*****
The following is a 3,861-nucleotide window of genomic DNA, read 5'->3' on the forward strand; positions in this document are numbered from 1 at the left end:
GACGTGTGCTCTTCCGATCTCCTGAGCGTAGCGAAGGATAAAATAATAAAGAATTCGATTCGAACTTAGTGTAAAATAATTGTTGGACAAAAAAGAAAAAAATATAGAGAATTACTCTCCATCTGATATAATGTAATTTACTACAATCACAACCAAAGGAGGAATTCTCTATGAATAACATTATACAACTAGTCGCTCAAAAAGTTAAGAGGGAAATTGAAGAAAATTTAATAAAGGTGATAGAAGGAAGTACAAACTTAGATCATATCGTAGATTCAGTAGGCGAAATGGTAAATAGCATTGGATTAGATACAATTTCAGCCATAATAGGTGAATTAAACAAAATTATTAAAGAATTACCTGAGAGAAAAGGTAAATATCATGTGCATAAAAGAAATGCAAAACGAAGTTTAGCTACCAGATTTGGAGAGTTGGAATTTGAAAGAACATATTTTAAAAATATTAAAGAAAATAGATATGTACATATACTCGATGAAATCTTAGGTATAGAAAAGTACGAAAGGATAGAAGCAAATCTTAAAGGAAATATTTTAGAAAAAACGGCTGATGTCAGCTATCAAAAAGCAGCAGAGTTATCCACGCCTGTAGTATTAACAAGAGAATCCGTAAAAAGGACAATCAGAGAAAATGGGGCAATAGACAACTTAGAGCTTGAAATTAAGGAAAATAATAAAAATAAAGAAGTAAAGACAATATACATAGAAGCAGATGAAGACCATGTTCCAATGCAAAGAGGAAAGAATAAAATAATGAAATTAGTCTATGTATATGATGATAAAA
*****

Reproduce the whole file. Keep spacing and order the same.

The following is a 3,861-nucleotide window of genomic DNA, read 5'->3' on the forward strand; positions in this document are numbered from 1 at the left end:
GACGTGTGCTCTTCCGATCTCCTGAGCGTAGCGAAGGATAAAATAATAAAGAATTCGATTCGAACTTAGTGTAAAATAATTGTTGGACAAAAAAGAAAAAAATATAGAGAATTACTCTCCATCTGATATAATGTAATTTACTACAATCACAACCAAAGGAGGAATTCTCTATGAATAACATTATACAACTAGTCGCTCAAAAAGTTAAGAGGGAAATTGAAGAAAATTTAATAAAGGTGATAGAAGGAAGTACAAACTTAGATCATATCGTAGATTCAGTAGGCGAAATGGTAAATAGCATTGGATTAGATACAATTTCAGCCATAATAGGTGAATTAAACAAAATTATTAAAGAATTACCTGAGAGAAAAGGTAAATATCATGTGCATAAAAGAAATGCAAAACGAAGTTTAGCTACCAGATTTGGAGAGTTGGAATTTGAAAGAACATATTTTAAAAATATTAAAGAAAATAGATATGTACATATACTCGATGAAATCTTAGGTATAGAAAAGTACGAAAGGATAGAAGCAAATCTTAAAGGAAATATTTTAGAAAAAACGGCTGATGTCAGCTATCAAAAAGCAGCAGAGTTATCCACGCCTGTAGTATTAACAAGAGAATCCGTAAAAAGGACAATCAGAGAAAATGGGGCAATAGACAACTTAGAGCTTGAAATTAAGGAAAATAATAAAAATAAAGAAGTAAAGACAATATACATAGAAGCAGATGAAGACCATGTTCCAATGCAAAGAGGAAAGAATAAAATAATGAAATTAGTCTATGTATATGATGATAAAA